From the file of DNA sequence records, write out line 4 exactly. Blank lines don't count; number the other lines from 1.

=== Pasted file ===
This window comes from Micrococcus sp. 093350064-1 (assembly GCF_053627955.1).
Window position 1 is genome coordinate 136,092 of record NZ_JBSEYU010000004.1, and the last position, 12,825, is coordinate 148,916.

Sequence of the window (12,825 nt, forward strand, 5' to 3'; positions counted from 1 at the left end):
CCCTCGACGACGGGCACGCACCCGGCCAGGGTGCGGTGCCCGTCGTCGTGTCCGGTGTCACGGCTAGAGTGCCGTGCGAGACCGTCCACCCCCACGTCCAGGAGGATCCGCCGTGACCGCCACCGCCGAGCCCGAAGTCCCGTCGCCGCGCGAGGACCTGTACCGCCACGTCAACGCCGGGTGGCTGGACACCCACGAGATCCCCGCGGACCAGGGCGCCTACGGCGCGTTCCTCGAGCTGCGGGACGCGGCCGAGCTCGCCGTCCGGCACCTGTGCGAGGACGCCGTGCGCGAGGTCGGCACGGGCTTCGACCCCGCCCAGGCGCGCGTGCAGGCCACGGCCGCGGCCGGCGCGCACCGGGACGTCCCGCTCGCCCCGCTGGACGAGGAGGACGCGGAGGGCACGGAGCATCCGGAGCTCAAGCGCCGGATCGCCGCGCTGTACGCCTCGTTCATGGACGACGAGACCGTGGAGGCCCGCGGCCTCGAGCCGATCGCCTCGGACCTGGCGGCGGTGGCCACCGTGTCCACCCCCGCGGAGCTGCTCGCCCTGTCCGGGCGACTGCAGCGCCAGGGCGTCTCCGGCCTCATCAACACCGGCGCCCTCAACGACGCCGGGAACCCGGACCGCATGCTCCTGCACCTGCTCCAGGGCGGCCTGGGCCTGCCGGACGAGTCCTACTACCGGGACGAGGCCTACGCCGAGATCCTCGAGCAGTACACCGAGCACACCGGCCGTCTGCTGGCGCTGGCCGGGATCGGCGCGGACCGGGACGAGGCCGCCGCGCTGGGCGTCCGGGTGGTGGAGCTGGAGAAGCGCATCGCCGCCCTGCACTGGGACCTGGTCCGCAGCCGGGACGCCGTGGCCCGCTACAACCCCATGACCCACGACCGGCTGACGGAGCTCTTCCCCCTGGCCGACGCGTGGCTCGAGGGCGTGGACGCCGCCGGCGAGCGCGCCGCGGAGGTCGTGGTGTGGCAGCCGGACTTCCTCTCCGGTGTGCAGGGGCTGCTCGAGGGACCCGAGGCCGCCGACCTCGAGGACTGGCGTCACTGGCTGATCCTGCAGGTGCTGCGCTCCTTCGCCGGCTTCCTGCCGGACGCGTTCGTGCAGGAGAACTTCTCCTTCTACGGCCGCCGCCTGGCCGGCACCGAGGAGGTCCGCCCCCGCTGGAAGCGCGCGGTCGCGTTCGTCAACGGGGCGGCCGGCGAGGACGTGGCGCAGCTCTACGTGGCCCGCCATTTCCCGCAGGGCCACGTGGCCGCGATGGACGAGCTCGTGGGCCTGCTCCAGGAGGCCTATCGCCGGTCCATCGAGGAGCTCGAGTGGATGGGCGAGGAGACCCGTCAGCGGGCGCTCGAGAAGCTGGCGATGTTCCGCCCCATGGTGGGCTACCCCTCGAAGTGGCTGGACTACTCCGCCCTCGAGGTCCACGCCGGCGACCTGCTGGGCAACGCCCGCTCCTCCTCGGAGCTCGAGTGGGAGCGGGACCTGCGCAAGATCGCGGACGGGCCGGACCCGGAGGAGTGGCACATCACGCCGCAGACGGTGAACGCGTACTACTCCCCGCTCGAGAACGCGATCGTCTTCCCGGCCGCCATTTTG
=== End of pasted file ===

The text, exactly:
CCCTCGACGACGGGCACGCACCCGGCCAGGGTGCGGTGCCCGTCGTCGTGTCCGGTGTCACGGCTAGAGTGCCGTGCGAGACCGTCCACCCCCACGTCCAGGAGGATCCGCCGTGACCGCCACCGCCGAGCCCGAAGTCCCGTCGCCGCGCGAGGACCTGTACCGCCACGTCAACGCCGGGTGGCTGGACACCCACGAGATCCCCGCGGACCAGGGCGCCTACGGCGCGTTCCTCGAGCTGCGGGACGCGGCCGAGCTCGCCGTCCGGCACCTGTGCGAGGACGCCGTGCGCGAGGTCGGCACGGGCTTCGACCCCGCCCAGGCGCGCGTGCAGGCCACGGCCGCGGCCGGCGCGCACCGGGACGTCCCGCTCGCCCCGCTGGACGAGGAGGACGCGGAGGGCACGGAGCATCCGGAGCTCAAGCGCCGGATCGCCGCGCTGTACGCCTCGTTCATGGACGACGAGACCGTGGAGGCCCGCGGCCTCGAGCCGATCGCCTCGGACCTGGCGGCGGTGGCCACCGTGTCCACCCCCGCGGAGCTGCTCGCCCTGTCCGGGCGACTGCAGCGCCAGGGCGTCTCCGGCCTCATCAACACCGGCGCCCTCAACGACGCCGGGAACCCGGACCGCATGCTCCTGCACCTGCTCCAGGGCGGCCTGGGCCTGCCGGACGAGTCCTACTACCGGGACGAGGCCTACGCCGAGATCCTCGAGCAGTACACCGAGCACACCGGCCGTCTGCTGGCGCTGGCCGGGATCGGCGCGGACCGGGACGAGGCCGCCGCGCTGGGCGTCCGGGTGGTGGAGCTGGAGAAGCGCATCGCCGCCCTGCACTGGGACCTGGTCCGCAGCCGGGACGCCGTGGCCCGCTACAACCCCATGACCCACGACCGGCTGACGGAGCTCTTCCCCCTGGCCGACGCGTGGCTCGAGGGCGTGGACGCCGCCGGCGAGCGCGCCGCGGAGGTCGTGGTGTGGCAGCCGGACTTCCTCTCCGGTGTGCAGGGGCTGCTCGAGGGACCCGAGGCCGCCGACCTCGAGGACTGGCGTCACTGGCTGATCCTGCAGGTGCTGCGCTCCTTCGCCGGCTTCCTGCCGGACGCGTTCGTGCAGGAGAACTTCTCCTTCTACGGCCGCCGCCTGGCCGGCACCGAGGAGGTCCGCCCCCGCTGGAAGCGCGCGGTCGCGTTCGTCAACGGGGCGGCCGGCGAGGACGTGGCGCAGCTCTACGTGGCCCGCCATTTCCCGCAGGGCCACGTGGCCGCGATGGACGAGCTCGTGGGCCTGCTCCAGGAGGCCTATCGCCGGTCCATCGAGGAGCTCGAGTGGATGGGCGAGGAGACCCGTCAGCGGGCGCTCGAGAAGCTGGCGATGTTCCGCCCCATGGTGGGCTACCCCTCGAAGTGGCTGGACTACTCCGCCCTCGAGGTCCACGCCGGCGACCTGCTGGGCAACGCCCGCTCCTCCTCGGAGCTCGAGTGGGAGCGGGACCTGCGCAAGATCGCGGACGGGCCGGACCCGGAGGAGTGGCACATCACGCCGCAGACGGTGAACGCGTACTACTCCCCGCTCGAGAACGCGATCGTCTTCCCGGCCGCCATTTTG